LONDON (Reuters) - British Foreign Secretary Boris Johnson said coordinated expulsions of Russian diplomats announced on Monday showed that the use of nerve toxin on a former Russian spy on English soil had brought to a head international frustrations with Moscow.
In an interview with Britain's public broadcaster the BBC, Johnson said Britain and its allies had no quarrel with the Russian people, only with President Vladimir Putin's administration.
The United States said it would expel 60 Russian diplomats, and Canada and 20 European states including France, Germany and Ukraine together expelled over 50 more, to punish the Kremlin for the attack on ex-spy Sergei Skripal and his daughter, accepting Britain's analysis that Moscow was to blame.
"The reason they got it was because they suddenly realized that this could happen in their own towns, in their own cities," Johnson said. "They suddenly could see that this was a new kind of threat and that Russia was behaving in a particularly reckless way, and particularly contemptuous of civilized norms."
Britain had already expelled 23 Russian diplomats in response to the attack, saying it had been carried out using Novichok, a military-grade nerve agent developed by the Soviet Union. Moscow has rejected the accusation, saying it amounts to "banditry" on Britain's part.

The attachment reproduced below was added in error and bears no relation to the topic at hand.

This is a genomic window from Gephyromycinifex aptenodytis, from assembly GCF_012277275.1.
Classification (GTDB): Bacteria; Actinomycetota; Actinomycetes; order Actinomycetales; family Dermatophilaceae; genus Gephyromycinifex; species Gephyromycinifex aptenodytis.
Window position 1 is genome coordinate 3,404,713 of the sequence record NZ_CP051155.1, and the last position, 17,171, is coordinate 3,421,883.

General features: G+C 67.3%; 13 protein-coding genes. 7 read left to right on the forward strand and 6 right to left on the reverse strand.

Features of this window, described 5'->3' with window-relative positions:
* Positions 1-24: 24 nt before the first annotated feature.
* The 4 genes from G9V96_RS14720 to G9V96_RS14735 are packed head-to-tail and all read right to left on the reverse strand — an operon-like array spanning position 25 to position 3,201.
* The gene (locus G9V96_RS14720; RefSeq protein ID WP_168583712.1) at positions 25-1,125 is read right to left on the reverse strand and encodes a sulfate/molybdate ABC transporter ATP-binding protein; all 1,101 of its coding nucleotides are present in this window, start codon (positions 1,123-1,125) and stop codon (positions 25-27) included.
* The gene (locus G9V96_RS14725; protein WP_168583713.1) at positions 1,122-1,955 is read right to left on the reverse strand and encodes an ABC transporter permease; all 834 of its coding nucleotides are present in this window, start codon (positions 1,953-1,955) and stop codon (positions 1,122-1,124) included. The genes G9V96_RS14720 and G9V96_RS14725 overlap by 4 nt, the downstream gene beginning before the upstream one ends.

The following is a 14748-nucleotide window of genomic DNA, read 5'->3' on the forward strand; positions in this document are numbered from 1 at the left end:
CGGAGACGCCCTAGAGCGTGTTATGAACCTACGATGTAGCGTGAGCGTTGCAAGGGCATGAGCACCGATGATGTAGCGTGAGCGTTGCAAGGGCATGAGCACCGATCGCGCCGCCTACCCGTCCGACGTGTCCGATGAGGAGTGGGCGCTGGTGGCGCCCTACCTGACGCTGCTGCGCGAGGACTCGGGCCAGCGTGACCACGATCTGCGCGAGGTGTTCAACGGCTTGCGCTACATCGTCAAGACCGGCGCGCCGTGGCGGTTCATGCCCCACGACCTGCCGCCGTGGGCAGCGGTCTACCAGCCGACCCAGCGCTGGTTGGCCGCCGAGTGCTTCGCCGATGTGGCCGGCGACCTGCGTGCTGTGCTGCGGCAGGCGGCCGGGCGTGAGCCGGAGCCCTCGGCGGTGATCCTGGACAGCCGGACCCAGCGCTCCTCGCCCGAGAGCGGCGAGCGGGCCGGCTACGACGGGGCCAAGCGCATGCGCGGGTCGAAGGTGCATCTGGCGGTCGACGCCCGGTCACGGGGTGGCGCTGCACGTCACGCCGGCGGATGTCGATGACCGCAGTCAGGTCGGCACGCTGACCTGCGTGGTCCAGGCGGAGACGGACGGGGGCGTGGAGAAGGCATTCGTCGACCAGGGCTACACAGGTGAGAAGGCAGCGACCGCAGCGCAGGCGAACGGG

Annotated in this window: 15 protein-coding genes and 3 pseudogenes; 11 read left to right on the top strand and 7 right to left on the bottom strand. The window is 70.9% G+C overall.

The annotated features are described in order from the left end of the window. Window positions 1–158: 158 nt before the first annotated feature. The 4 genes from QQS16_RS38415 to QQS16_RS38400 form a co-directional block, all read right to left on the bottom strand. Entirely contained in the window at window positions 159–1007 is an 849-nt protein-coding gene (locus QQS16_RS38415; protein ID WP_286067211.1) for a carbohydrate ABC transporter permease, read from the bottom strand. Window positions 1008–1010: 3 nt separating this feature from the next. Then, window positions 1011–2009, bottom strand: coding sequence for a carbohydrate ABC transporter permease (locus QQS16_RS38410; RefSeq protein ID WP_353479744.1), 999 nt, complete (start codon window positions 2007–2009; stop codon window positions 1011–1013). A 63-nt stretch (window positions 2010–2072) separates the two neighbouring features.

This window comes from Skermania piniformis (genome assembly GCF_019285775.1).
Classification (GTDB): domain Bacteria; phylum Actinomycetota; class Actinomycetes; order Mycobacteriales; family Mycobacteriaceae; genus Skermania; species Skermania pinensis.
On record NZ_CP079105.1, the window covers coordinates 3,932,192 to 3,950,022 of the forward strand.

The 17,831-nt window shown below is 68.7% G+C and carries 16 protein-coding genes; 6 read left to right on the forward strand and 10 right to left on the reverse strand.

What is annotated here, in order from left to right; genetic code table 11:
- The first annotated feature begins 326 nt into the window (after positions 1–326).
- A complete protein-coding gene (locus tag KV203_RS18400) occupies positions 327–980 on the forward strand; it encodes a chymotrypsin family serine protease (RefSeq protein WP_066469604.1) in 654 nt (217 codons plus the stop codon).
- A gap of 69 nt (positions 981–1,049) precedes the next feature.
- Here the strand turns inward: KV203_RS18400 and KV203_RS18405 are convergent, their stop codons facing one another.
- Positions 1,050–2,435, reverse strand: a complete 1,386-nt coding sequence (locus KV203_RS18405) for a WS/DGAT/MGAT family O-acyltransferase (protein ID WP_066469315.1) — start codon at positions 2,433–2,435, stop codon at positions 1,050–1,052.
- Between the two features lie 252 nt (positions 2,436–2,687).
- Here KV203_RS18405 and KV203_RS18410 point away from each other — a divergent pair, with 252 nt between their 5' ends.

"For many other governments, what happened in Salisbury sort of crystallized their own frustrations, their own disappointments with the way the Russian state has been behaving," Johnson said in the interview.
He rejected the suggestion that the measures were leading towards a new and dangerous Cold War with Moscow.
"It's very, very important to stress that our quarrel is not with the people of Russia, not with Russian culture, civilization ... Our quarrel is exclusively with the Kremlin and the current administration ...
"The objective of this global collective action is for the world to signal that the doubts and fears about that Kremlin action have crystallized," Johnson said.
"Russia is a great, great country, but it doesn't have to be great in this way, and what the world is saying to Russia today is that particular style of behavior, ... these endless provocations -- we've had enough of them."
(Reporting by Kevin Liffey; Editing by Catherine Evans)